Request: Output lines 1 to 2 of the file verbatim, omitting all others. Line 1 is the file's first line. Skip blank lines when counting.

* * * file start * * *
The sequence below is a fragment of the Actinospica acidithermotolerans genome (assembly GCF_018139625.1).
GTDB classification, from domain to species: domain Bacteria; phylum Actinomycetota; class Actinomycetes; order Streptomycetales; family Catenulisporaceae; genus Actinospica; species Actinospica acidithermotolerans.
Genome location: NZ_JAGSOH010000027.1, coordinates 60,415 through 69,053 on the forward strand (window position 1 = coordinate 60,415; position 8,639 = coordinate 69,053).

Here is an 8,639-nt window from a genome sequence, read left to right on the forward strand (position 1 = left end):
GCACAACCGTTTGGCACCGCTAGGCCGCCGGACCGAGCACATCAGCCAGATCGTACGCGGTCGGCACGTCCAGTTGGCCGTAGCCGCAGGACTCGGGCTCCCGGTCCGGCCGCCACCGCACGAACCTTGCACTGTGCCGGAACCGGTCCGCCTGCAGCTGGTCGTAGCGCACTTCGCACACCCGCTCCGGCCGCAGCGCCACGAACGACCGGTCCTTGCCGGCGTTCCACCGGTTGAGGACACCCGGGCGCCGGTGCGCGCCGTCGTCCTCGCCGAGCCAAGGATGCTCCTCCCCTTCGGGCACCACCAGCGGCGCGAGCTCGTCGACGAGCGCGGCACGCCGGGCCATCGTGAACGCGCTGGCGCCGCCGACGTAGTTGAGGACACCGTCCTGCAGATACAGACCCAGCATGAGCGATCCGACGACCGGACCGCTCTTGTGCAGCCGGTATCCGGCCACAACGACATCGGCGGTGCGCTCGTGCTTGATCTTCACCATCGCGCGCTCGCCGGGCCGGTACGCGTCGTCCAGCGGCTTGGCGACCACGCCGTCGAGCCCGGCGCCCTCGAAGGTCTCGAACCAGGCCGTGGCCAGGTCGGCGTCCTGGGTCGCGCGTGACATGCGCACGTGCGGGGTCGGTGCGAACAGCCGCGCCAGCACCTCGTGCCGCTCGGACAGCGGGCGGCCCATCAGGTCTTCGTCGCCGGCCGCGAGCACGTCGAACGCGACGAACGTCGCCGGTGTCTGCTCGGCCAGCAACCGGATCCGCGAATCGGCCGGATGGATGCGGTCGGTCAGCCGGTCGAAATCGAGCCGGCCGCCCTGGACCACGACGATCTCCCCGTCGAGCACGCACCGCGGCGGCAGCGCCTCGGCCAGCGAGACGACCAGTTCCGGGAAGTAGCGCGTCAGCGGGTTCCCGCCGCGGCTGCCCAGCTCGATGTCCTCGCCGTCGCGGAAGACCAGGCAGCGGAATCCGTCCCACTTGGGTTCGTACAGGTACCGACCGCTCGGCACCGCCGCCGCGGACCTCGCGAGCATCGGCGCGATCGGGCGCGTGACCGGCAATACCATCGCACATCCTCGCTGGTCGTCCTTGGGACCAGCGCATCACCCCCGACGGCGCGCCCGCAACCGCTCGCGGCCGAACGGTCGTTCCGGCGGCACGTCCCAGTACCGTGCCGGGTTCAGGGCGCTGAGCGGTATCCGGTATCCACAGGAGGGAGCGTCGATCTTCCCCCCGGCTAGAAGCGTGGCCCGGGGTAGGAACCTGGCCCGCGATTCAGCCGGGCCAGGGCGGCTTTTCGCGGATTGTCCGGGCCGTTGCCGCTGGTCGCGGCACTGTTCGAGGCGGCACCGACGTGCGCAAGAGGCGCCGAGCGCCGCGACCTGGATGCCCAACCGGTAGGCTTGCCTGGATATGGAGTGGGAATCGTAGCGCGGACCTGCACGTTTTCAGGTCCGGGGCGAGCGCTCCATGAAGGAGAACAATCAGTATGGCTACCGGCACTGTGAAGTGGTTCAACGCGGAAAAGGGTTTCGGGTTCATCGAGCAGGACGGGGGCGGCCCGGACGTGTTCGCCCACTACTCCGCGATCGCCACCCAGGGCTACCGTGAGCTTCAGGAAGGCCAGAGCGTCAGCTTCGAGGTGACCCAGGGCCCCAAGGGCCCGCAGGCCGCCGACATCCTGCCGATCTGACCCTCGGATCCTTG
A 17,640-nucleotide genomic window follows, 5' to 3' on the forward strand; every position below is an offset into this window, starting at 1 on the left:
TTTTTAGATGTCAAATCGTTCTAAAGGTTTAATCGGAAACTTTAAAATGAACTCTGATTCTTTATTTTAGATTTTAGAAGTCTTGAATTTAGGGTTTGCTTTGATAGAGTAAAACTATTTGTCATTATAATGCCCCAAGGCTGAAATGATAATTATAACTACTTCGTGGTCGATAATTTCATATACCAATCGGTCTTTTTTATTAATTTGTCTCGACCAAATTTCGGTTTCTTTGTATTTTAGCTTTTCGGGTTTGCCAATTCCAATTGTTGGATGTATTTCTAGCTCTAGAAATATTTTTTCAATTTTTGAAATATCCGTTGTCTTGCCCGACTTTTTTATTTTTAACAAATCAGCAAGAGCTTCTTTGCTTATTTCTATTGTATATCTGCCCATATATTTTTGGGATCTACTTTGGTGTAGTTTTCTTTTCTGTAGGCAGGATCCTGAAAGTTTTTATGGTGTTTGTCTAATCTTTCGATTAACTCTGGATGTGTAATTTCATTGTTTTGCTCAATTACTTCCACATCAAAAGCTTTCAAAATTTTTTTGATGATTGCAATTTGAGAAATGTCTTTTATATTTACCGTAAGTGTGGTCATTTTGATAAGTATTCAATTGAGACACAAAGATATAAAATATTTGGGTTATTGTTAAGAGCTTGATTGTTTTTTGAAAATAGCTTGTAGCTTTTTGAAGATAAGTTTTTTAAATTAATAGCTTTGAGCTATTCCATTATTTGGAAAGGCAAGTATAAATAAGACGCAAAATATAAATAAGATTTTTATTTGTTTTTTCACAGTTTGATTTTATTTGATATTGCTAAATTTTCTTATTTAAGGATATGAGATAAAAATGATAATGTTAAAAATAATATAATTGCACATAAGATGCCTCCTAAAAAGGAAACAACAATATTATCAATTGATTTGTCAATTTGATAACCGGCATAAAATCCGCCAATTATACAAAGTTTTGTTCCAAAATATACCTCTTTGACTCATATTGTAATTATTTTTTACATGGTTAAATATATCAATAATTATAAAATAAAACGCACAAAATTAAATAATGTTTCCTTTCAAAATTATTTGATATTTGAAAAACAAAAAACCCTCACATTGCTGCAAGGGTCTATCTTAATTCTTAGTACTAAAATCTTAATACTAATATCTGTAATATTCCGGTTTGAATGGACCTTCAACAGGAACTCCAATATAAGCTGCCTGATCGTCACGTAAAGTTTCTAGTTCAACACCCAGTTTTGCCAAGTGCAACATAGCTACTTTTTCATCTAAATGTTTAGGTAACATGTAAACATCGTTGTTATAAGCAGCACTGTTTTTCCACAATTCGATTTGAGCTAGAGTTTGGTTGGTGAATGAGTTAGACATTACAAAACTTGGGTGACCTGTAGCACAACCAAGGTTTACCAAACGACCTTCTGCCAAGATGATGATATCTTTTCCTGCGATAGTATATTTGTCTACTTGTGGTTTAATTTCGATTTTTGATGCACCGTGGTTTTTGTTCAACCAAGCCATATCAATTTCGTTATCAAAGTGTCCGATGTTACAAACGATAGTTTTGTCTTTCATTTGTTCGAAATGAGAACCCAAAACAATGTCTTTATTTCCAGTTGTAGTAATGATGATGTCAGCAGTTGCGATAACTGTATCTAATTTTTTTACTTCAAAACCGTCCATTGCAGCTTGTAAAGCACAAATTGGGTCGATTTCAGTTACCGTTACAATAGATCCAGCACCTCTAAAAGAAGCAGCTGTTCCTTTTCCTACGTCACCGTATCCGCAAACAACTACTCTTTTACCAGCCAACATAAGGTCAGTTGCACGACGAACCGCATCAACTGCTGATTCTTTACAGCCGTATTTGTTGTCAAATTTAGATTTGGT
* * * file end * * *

The sequence below is a fragment of the Actinospica acidithermotolerans genome (assembly GCF_018139625.1).
GTDB classification, from domain to species: domain Bacteria; phylum Actinomycetota; class Actinomycetes; order Streptomycetales; family Catenulisporaceae; genus Actinospica; species Actinospica acidithermotolerans.